Mamata's sonar Bangla (2011-) In a surging sea of support, a makeover splash

Read more below

  • Published 21.07.09

Calcutta, July 21: From street fighter to chief minister-in-waiting. From fiery rhetoric to a “positive and constructive” agenda for rebuilding Bengal.

Mamata Banerjee today turned her annual Martyrs’ Day rally into a platform to make a presentation of her agenda if she comes to power after the 2011 Assembly elections.

The promises she made — jobs to the unemployed, electricity to each household, pure drinking water, simultaneous development of agriculture and industry and, of course, the restoration of democracy — had been mentioned in her manifestos earlier.

But now they all sounded like a blueprint for action because she seems so close to snatching power from the CPM.

“I have many things to do for Bengal but cannot do them because of the CPM. If you oust the CPM from power here, there will be a flurry of development activities. The old saying — what Bengal thinks today, India thinks tomorrow— is bound to return soon when Bengal would once again show the path to the rest of India,” Mamata told the rally at Esplanade amid thunderous cheers from the crowd.

This year’s rally, held every year to commemorate the death of 13 Youth Congress activists in police firing in 1993, marked a difference as it was held against the backdrop of the Trinamul Congress-Congress combine’s phenomenal victory in consecutive elections starting with last year’s panchayat polls.

Other than the massive turnout (5 lakh by one count) — a record for the 16-year-old event and one of the largest ever in the city — the expectation in her voice reflected her belief that 2011 will pitchfork her to Writers’ Buildings, not too far from where she was speaking.

The Trinamul Congress chief sounded optimistic about a change of guard in Bengal in 2011. “Our victory in recent elections have proved that it was not difficult to trounce the CPM despite it being in power for 33 years. A change of wind has started blowing across the state. But we will have to be more constructive and positive to win people’s confidence. We should not oppose things for the sake of opposition only,” she said.

As the crowd braved rain, it was more a chief minister-in-the-making who addressed the gathering from the pulpit.

In her 45-minute speech, a drenched Mamata dwelt at length on the CPM’s “misrule”, firing one missile after another, all dripping trademark alliteration or rhyme.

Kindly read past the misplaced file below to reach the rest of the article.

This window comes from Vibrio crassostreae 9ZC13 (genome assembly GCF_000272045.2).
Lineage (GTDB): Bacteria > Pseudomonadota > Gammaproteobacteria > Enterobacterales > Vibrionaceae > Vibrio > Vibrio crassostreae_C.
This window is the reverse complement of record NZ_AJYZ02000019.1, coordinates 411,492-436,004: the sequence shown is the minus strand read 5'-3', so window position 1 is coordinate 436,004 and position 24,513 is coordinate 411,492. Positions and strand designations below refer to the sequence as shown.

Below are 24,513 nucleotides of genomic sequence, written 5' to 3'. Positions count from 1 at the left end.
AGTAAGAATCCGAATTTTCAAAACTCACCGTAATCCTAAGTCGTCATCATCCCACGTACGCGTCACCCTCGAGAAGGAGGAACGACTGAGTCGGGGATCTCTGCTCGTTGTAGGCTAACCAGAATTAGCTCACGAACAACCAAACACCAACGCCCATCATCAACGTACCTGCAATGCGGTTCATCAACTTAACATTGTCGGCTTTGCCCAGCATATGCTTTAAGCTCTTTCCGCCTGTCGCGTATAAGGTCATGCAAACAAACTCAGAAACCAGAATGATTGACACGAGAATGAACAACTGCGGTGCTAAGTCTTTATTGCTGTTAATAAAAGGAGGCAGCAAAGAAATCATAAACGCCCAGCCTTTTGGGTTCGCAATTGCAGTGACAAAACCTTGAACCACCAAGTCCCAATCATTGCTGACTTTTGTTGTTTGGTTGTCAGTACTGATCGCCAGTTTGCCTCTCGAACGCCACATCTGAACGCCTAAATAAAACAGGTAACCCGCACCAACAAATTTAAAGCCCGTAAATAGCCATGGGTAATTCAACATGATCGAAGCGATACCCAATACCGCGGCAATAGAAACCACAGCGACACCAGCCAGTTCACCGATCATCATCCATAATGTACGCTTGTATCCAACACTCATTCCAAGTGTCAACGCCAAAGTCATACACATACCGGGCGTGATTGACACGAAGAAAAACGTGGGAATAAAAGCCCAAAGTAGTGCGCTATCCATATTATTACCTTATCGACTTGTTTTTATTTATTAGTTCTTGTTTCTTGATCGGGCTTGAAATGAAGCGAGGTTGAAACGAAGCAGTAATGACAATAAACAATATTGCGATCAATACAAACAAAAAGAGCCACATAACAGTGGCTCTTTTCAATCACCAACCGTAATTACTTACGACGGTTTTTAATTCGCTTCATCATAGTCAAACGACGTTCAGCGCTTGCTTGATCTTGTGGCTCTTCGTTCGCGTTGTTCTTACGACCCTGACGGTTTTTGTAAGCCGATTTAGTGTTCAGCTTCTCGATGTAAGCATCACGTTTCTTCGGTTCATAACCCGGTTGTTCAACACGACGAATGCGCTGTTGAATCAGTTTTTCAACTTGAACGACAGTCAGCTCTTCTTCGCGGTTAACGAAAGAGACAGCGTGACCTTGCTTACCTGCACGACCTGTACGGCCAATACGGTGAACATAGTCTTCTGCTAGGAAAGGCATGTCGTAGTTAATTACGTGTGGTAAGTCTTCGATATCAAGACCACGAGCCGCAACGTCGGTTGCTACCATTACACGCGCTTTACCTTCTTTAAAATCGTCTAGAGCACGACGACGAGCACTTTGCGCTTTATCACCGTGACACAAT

“CPM has no vision, nor any mission. This is why they don’t know how to carry out development projects. If voted to power, we shall show how to generate jobs for the unemployed. We will have to reply to armed movements with job creation,” she said in an indirect reference to Lalgarh.

Mamata also used the occasion to showcase a pro-industry image she had been cultivating. “There would be a balanced growth of both agriculture and industry in the state. We want agriculture and industry to coexist. If one is hansi, the other is khushi.”

In keeping with the ebullient mood, party-pooper specifics were kept at arm’s length. Mamata did not say if she would use farmland for industry — the main employment generator — in Bengal where close to 70 per cent of land is fertile. Similarly, she promised to improve agriculture and create agro-based industries but did not say how she planned to reduce the people’s dependence on agriculture in Bengal.

Shedding the militant tone that characterised the Singur campaign, Mamata also called for an end to “the reign of terror” in the state since the Lok Sabha elections. “Enough is enough. We want peace in place of terror.”

The Trinamul leader said party-controlled panchayats, zilla parishads and civic bodies would be brought to task if they failed to deliver. “Fix a target and try to reach this within a time frame. Don’t divide between aamra and ora (we and they) so far as welfare jobs are concerned, as the CPM does. Instead, call it aameder kaj (job for everyone).”

Mamata announced a string of party programmes — ranging from a march to Nanoor to a visit to Lalgarh — but asked Trinamul activists not to organise bandhs and road blockades. “Instead, organise peaceful movement since we want to dislodge the CPM democratically,” she said.

AICC general secretary K. Keshava Rao read out text messages from Sonia Gandhi, her son Rahul and Pranab Mukherjee, wishing the rally success.

Rao said the Congress-Trinamul alliance would remain intact for the 2011 Assembly polls. Trinamul sources claimed that Rao had promised the party the Bowbazar Assembly bypoll seat.